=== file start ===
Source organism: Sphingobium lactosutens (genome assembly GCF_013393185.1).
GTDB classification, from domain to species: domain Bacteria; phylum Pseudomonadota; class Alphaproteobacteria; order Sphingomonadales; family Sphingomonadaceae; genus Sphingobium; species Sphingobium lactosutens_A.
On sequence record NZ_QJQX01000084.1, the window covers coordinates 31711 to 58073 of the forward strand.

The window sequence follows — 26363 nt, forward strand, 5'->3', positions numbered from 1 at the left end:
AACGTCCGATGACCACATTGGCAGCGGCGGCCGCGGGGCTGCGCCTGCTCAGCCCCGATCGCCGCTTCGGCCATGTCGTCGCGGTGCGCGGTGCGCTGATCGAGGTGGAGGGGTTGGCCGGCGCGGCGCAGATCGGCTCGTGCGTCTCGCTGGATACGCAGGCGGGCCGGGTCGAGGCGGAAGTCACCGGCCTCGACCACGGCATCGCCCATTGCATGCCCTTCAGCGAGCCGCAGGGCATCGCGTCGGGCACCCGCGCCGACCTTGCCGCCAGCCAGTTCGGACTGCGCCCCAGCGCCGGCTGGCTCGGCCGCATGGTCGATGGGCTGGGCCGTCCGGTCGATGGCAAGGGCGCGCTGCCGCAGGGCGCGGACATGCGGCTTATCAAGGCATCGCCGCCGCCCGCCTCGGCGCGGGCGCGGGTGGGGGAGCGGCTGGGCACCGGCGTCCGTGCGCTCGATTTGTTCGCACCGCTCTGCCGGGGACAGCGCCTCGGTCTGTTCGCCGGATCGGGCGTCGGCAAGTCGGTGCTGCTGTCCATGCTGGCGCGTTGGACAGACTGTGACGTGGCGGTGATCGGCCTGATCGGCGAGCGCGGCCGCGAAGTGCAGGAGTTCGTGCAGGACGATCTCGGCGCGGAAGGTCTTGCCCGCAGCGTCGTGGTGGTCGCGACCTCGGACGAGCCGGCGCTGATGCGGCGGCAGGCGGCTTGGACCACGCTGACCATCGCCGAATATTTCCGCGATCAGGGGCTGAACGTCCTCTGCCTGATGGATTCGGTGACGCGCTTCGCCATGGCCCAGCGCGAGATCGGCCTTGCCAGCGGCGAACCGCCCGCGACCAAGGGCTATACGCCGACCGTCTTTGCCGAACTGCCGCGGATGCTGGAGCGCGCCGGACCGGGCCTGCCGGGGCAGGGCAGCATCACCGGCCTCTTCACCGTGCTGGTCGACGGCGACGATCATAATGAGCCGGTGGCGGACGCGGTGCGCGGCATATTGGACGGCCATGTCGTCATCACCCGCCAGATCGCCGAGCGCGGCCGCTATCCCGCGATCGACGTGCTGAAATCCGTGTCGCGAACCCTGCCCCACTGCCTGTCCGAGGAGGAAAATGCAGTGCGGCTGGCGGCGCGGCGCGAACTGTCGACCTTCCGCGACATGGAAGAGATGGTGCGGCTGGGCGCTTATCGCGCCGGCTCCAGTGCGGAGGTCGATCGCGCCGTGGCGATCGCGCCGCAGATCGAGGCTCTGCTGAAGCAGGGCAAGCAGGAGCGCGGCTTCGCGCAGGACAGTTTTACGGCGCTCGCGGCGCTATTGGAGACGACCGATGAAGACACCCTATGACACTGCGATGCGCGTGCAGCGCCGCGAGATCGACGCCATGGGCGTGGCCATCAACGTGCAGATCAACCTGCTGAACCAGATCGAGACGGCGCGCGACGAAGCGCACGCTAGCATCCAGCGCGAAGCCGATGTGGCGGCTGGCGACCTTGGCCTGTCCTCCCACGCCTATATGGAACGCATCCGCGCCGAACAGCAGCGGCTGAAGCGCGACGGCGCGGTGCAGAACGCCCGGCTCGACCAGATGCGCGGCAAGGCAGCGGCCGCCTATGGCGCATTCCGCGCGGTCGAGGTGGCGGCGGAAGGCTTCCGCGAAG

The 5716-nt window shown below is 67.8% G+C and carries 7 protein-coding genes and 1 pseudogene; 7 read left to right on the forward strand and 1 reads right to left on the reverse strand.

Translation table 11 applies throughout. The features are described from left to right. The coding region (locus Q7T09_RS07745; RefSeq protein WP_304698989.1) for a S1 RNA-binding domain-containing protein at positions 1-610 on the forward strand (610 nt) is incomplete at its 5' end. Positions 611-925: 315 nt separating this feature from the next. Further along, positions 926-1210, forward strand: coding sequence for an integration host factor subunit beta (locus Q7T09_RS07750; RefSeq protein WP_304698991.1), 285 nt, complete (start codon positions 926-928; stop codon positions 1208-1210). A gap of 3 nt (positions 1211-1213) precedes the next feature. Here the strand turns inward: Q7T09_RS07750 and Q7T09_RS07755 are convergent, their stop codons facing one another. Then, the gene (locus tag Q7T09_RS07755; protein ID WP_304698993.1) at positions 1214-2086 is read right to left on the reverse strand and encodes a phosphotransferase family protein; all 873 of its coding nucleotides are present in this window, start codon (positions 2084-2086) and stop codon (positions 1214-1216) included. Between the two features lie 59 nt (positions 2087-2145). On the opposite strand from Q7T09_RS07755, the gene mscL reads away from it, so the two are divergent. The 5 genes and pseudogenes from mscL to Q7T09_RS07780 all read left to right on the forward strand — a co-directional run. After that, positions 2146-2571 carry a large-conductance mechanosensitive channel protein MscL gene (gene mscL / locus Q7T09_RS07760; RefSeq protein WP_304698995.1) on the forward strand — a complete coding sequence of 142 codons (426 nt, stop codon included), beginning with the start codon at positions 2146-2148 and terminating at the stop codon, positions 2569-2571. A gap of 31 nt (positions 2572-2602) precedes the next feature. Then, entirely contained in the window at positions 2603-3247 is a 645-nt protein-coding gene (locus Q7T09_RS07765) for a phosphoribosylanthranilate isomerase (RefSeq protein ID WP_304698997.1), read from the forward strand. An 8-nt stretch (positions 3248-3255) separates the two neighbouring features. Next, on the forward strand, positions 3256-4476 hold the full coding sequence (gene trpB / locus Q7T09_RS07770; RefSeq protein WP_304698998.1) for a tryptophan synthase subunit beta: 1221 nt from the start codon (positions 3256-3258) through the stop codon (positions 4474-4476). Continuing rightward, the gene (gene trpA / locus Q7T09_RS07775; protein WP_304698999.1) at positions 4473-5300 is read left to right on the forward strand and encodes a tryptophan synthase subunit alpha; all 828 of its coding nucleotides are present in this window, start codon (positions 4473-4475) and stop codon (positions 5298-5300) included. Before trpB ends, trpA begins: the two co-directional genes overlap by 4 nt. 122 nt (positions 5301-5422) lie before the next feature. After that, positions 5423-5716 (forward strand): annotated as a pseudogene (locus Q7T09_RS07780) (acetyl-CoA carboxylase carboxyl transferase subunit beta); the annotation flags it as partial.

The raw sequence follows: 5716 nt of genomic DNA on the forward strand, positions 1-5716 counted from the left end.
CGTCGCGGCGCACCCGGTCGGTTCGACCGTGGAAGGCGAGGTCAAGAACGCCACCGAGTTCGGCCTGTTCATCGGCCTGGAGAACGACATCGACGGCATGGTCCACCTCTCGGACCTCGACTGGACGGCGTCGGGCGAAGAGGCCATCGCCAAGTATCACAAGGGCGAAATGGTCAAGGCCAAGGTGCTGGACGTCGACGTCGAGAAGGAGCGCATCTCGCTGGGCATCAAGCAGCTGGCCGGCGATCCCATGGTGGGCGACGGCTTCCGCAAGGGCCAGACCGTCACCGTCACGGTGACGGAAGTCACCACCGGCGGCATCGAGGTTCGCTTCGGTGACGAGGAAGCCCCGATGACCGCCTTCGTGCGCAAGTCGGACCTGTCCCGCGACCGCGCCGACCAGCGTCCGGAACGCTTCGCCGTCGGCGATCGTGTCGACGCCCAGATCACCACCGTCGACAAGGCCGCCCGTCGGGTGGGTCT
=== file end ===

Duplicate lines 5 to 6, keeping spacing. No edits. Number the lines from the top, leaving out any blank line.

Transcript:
AACGTCCGATGACCACATTGGCAGCGGCGGCCGCGGGGCTGCGCCTGCTCAGCCCCGATCGCCGCTTCGGCCATGTCGTCGCGGTGCGCGGTGCGCTGATCGAGGTGGAGGGGTTGGCCGGCGCGGCGCAGATCGGCTCGTGCGTCTCGCTGGATACGCAGGCGGGCCGGGTCGAGGCGGAAGTCACCGGCCTCGACCACGGCATCGCCCATTGCATGCCCTTCAGCGAGCCGCAGGGCATCGCGTCGGGCACCCGCGCCGACCTTGCCGCCAGCCAGTTCGGACTGCGCCCCAGCGCCGGCTGGCTCGGCCGCATGGTCGATGGGCTGGGCCGTCCGGTCGATGGCAAGGGCGCGCTGCCGCAGGGCGCGGACATGCGGCTTATCAAGGCATCGCCGCCGCCCGCCTCGGCGCGGGCGCGGGTGGGGGAGCGGCTGGGCACCGGCGTCCGTGCGCTCGATTTGTTCGCACCGCTCTGCCGGGGACAGCGCCTCGGTCTGTTCGCCGGATCGGGCGTCGGCAAGTCGGTGCTGCTGTCCATGCTGGCGCGTTGGACAGACTGTGACGTGGCGGTGATCGGCCTGATCGGCGAGCGCGGCCGCGAAGTGCAGGAGTTCGTGCAGGACGATCTCGGCGCGGAAGGTCTTGCCCGCAGCGTCGTGGTGGTCGCGACCTCGGACGAGCCGGCGCTGATGCGGCGGCAGGCGGCTTGGACCACGCTGACCATCGCCGAATATTTCCGCGATCAGGGGCTGAACGTCCTCTGCCTGATGGATTCGGTGACGCGCTTCGCCATGGCCCAGCGCGAGATCGGCCTTGCCAGCGGCGAACCGCCCGCGACCAAGGGCTATACGCCGACCGTCTTTGCCGAACTGCCGCGGATGCTGGAGCGCGCCGGACCGGGCCTGCCGGGGCAGGGCAGCATCACCGGCCTCTTCACCGTGCTGGTCGACGGCGACGATCATAATGAGCCGGTGGCGGACGCGGTGCGCGGCATATTGGACGGCCATGTCGTCATCACCCGCCAGATCGCCGAGCGCGGCCGCTATCCCGCGATCGACGTGCTGAAATCCGTGTCGCGAACCCTGCCCCACTGCCTGTCCGAGGAGGAAAATGCAGTGCGGCTGGCGGCGCGGCGCGAACTGTCGACCTTCCGCGACATGGAAGAGATGGTGCGGCTGGGCGCTTATCGCGCCGGCTCCAGTGCGGAGGTCGATCGCGCCGTGGCGATCGCGCCGCAGATCGAGGCTCTGCTGAAGCAGGGCAAGCAGGAGCGCGGCTTCGCGCAGGACAGTTTTACGGCGCTCGCGGCGCTATTGGAGACGACCGATGAAGACACCCTATGACACTGCGATGCGCGTGCAGCGCCGCGAGATCGACGCCATGGGCGTGGCCATCAACGTGCAGATCAACCTGCTGAACCAGATCGAGACGGCGCGCGACGAAGCGCACGCTAGCATCCAGCGCGAAGCCGATGTGGCGGCTGGCGACCTTGGCCTGTCCTCCCACGCCTATATGGAACGCATCCGCGCCGAACAGCAGCGGCTGAAGCGCGACGGCGCGGTGCAGAACGCCCGGCTCGACCAGATGCGCGGCAAGGCAGCGGCCGCCTATGGCGCATTCCGCGCGGTCGAGGTGGCGGCGGAAGGCTTCCGCGAAG

The 5716-nt window shown below is 67.8% G+C and carries 7 protein-coding genes and 1 pseudogene; 7 read left to right on the forward strand and 1 reads right to left on the reverse strand.